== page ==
Eggplant Gratins

Friday, January 20, 2012

Last night for dinner I made a regularly had favorite in my house - eggplant gratin. I have made this dish at least two dozen times in the past few years. Even though eggplant isn't exactly in season, this dish does make a perfect wintertime meal. The recipe is adapted from Ina Garten's The Barefoot in Paris. Years ago I changed the recipe up a bit just to make it a bit healthier (less egg, no frying the eggplant) and have been making it ever since. Serve with a salad (last night I tossed together arugula, orange, avocado and pine nuts) and a French baguette. These eggplant gratins may taste Italian but served in petite gratin dishes, they are in fact quite French. I am including my recipe for Simple Tomato Sauce, which is exactly that - simple and basic. Of course you can also use your favorite jarred sauce, which is what I did since I had some leftover from the Brown Rice Chili Casserole. It seems that I often make this with jarred sauce because whenever I have half a jar of tomato sauce in the fridge and I try to think of what to make, these gratins always come to mind.

Note: This recipe yields 4 small portions. If you plan on saving a couple of portions for another night or want to make these a night ahead of time it is best to half back them. Bake for the first 10 minutes at 425 degrees F; then remove from the oven; cool, cover and refrigerate. I have tried to make these up ahead of time without baking them and they become a bit soggy.

Eggplant Gratins

Serves 4

This recipe is perfect to make for just one or for a large party. I suggest that if you make one full recipe you bake single eggplant stacks in individual gratin dishes. If you decide to make this for a larger crowd you can double the recipe and bake as many stack that fit in a large casserole dish. Either way this is a delicious dish – sort of a healthier version of Eggplant Parmesan. You can make your own tomato sauce or for a very quick meal buy a jar of your favorite bottled sauce.

1 large purple Italian eggplant or 2 medium Japanese eggplants
1/4 cup olive oil
1 cup fresh whole milk ricotta cheese
1 egg
1/2 cup low fat milk
1 cup freshly graded Parmesan cheese, reserving 1/4 for the topping
1/2 teaspoon salt, plus more for the eggplant
1/4 teaspoon pepper, plus more for the eggplant
2 cups Simple Tomato Sauce

To prepare the eggplant, slice widthwise 1/2 inch thick for a total of about 12 slices. Lay the eggplant on a rimmed cookie sheet or baking dish. Generously salt both sides of the eggplant and let sit for about 30 minutes. (This process allows the eggplant to release some of its moisture and will prevent the eggplant from becoming tough.)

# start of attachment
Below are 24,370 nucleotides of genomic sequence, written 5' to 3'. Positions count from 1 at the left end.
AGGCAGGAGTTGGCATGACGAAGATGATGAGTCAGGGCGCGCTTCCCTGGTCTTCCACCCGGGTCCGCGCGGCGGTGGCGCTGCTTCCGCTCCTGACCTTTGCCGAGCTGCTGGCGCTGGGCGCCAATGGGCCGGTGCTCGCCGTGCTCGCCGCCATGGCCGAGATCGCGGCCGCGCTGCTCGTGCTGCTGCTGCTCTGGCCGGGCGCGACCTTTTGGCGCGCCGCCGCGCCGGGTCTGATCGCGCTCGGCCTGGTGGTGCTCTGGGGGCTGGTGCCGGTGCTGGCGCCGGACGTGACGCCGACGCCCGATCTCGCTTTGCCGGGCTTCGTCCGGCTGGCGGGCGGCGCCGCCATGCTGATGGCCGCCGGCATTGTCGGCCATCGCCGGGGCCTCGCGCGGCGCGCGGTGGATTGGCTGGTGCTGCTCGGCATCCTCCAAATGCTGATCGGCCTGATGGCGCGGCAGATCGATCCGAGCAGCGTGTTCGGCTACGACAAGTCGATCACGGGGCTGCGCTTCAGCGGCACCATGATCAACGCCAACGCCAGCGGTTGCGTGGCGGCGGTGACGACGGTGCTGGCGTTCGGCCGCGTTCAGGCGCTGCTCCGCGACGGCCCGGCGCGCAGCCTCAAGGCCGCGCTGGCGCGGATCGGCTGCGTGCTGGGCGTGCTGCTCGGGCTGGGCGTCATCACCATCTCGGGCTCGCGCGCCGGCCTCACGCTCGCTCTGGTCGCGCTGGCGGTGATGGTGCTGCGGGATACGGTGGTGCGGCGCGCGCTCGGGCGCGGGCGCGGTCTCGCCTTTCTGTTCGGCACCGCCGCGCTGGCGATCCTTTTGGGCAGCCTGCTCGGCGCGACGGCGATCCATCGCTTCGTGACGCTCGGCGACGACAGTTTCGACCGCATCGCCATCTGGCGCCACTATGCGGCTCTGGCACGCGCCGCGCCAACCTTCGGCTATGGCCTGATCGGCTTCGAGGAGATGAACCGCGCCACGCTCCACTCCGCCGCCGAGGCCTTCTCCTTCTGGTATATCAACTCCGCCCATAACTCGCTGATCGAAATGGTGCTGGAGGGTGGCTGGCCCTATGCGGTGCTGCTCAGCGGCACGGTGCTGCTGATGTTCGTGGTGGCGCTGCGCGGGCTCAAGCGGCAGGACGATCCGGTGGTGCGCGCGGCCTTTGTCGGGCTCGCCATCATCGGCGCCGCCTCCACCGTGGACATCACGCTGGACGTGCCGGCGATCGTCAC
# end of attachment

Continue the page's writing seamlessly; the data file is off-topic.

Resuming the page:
Preheat the oven to 375 degrees F. Use a paper towels to pat off the water from both sides of the eggplant. Brush the eggplant slices lightly with the olive oil. Lightly season the sliced eggplant with salt and pepper. Roast in the oven for about 25 minutes, flipping the eggplant half way through. Transfer the eggplant to a plate and set aside to cool.

Increase the oven temperature to 425 degrees F. To make the ricotta mixture, in a medium sized bowl mix together the ricotta, egg, milk, Parmesan cheese, salt and pepper. If making individual casseroles place 1/4 cup of the tomato sauce in the bottom of four large ramekins or gratin dishes. Next, put down a layer of eggplant. On top of the eggplant place 1/3 cup of the ricotta mixture; then put down a second eggplant slice and top with 1/4 cup of the sauce and 1/4 cup of the ricotta mixture. Place down a third and final eggplant slice and top with 2 tablespoons of sauce and a fourth of the reserved Parmesan cheese. These amounts are approximate; there is no need to be exact. It is best to divide the sauce and the ricotta mixture evenly. If you are making this recipe in a single casserole dish, repeat this same process to make four eggplant stacks. Bake at 425 degrees F for 10 minutes; turn down the oven to 375 degrees F and bake for 15-20 minutes. The eggplant stacks are ready when the Parmesan cheese turns golden brown. Let cool 3 minutes; then serve warm. You can assemble this dish a day ahead, but the ricotta mixture will be a little runnier.

Simple Tomato Sauce

Makes 3 cups of sauce

This tomato sauce is extremely fast to make, and is perfect for the Baked Eggplant Stacks. I make this sauce for dishes in which I do not want the flavors of a tomato sauce to overpower the dish. I like this sauce tossed with pasta, however it may be a bit too basic for your taste. This simple sauce is perfect with cannellini beans, sautéed and roasted vegetables and makes a great pizza sauce.

1/3 cup olive oil
2/3 cup diced white onion (about 1/2 an onion)
1 large clove garlic, chopped
2 teaspoons salt
1 teaspoon pepper
1 large can (28 ounces) chopped tomatoes
1/2 teaspoon sugar

Heat the olive oil in a medium saucepan over medium heat. Add the chopped onion and cook for about 5 minutes, until translucent. Add the garlic and cook 1 minute more. Add the can of chopped tomatoes and their juices to the pot and stir together. Season the tomatoes with 2 teaspoons of salt and 1 teaspoon of pepper. Bring the mixture to a slight boil and reduce to a simmer with a tight fitting lid. Let the sauce simmer for about 20 minutes. Turn off heat and add the sugar. Use a hand blender (or food processor) to purée the mixture, leaving some of the tomato chunks. Taste for more salt and pepper.


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